Portland Protester Kneeled on by Federal Agents Left 'Bleeding on the Floor' in Jail

A Portland protester filmed yelling that she couldn't breathe as a federal agent kneeled on her back while arresting her was allegedly left bleeding on the floor while in custody.

Noelle Mandolfo, 30, of Denver, Colorado was seen in videos posted on social media being pinned to the ground by federal officers outside the Mark O. Hatfield United States Courthouse in downtown Portland early Monday.

"Get off of me! Why? Why are you doing this?" Mandolfo asked the officers as they told her to "stop resisting."

"I can't breathe," she said repeatedly as one officer was seen sitting on her back before shifting to kneel on her instead. Shortly afterwards, she was seen with a bloodied nose being hauled away by federal agents.

Grace Morgan, a 32-year-old photojournalist from Portland, told Newsweek that she spent five hours in a holding cell with Mandolfo after she was also arrested by U.S. Marshals on Monday.

"It should be noted that Noelle is 5'3, 120lbs, and being pinned and surrounded by a whole gang of men, fully suited and armed. She is carrying a water bottle," Morgan wrote alongside a video she captured of Mandolfo's arrest and posted on Twitter.

Morgan said she was arrested after filming Mandolfo being restrained on the ground by federal agents, who had emerged from the courthouse and formed a riot line at around 1 a.m.

"Lots of people filmed them [and] were yelling," Morgan said. "They targeted and rushed Noelle first, but they were having a hard time arresting her because they were immediately engulfed and surrounded by protesters and media. She was on the ground being held down for what seemed like a long time."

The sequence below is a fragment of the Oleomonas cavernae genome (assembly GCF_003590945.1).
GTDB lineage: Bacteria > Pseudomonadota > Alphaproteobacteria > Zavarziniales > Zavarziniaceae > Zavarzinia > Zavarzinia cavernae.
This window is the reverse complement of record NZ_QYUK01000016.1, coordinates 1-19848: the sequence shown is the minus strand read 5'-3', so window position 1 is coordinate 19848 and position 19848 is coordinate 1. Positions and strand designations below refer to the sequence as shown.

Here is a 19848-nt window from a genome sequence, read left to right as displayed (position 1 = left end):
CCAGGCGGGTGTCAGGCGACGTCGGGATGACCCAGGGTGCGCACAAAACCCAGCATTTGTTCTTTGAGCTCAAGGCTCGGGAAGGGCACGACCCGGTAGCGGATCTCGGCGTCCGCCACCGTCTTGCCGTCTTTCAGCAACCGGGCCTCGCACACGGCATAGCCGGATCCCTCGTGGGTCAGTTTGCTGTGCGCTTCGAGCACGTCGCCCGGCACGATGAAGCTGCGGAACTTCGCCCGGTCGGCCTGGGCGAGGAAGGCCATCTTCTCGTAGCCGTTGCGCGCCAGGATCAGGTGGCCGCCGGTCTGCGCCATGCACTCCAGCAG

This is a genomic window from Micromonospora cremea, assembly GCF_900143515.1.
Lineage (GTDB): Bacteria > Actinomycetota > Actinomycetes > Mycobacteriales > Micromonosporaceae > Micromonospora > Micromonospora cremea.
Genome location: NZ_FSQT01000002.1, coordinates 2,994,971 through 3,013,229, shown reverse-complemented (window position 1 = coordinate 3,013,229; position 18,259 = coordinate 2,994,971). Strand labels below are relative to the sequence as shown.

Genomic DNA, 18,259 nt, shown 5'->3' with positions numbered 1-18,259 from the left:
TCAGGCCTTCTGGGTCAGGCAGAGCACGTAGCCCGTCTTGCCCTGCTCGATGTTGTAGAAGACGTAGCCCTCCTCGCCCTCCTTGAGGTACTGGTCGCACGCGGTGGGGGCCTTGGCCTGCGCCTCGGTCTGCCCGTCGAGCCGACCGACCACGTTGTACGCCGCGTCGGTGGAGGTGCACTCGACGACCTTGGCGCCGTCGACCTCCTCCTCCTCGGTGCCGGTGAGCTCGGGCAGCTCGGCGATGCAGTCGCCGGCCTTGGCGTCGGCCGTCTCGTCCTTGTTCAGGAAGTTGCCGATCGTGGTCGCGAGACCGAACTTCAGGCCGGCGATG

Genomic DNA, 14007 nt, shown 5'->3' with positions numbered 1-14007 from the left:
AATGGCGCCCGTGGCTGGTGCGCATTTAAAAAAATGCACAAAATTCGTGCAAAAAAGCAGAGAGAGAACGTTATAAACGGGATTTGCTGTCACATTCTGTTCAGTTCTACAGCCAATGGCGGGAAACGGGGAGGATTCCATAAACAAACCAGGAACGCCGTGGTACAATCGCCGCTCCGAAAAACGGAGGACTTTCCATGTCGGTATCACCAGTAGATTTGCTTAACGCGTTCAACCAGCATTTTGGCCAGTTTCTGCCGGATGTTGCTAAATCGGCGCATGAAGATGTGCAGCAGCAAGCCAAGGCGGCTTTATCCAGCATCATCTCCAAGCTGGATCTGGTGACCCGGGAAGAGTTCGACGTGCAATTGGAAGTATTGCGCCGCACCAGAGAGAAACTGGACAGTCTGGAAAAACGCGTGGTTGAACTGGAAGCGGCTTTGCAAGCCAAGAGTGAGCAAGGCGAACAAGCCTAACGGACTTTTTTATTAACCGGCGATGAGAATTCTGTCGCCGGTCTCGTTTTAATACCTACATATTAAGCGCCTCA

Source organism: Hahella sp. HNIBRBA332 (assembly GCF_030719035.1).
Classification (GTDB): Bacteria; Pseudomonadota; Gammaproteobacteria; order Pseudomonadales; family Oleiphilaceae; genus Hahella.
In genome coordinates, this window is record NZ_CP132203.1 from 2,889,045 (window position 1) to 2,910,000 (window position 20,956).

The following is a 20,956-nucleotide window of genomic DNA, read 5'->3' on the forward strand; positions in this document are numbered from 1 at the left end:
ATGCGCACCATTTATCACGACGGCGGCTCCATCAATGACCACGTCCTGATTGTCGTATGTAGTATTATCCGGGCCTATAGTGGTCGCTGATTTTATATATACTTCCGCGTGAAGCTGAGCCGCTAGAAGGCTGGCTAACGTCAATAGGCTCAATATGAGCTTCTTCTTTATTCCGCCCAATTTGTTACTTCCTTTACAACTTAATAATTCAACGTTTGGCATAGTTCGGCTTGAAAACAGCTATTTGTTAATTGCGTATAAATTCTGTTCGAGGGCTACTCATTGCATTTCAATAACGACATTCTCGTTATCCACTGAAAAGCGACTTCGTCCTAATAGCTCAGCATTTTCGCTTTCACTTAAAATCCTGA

Federal agents had fired tear gas to disperse crowds as Mandolfo was being taken into custody, Morgan said. A live canister had rolled right to her feet, which she kicked away. Seconds later, she was tackled from behind by two federal agents.

It should be noted that Noelle is 5’3, 120lbs, and being pinned and surrounded by a whole gang of men, fully suited and armed. She is carrying a water bottle. #portlandprotests (also I know I’m not supposed to yell at them. I was MAD ok?) pic.twitter.com/QW46qcmspd

— Peter (@gravemorgan) July 27, 2020

Mandolfo was apparently tackled by U.S. Marshals because someone near her in Lownsdale Square Park had a laser, according to Morgan. "Her and that person were both targeted. She got tackled and arrested," she said.

When Morgan was released later on Monday morning without charge, she said Mandolfo was still being detained and had yet to receive any medical attention for her injuries.

"She has cuts and bruises all over her face and arms and cracked fingernails. They gave her absolutely no medical attention," Morgan said.

She added that Mandolfo "was bleeding on the floor and bench of the cell."

Mandolfo had "no way to wash her wounds, and no bandages... they just let her bleed on the floor," Morgan added.

Morgan also said that Mandolfo had been questioned alone and threatened by federal agents.

"She was questioned by U.S. Marshals alone and told me about it afterwards. They threatened her and intimidated her... told her she was going to prison for 5 years for assault on an officer," Morgan said.

Noelle Mandolfo
Noelle Mandolfo, a yoga teacher from Denver, Colorado was arrested during a protest in Portland early Monday. Ellen Tuohy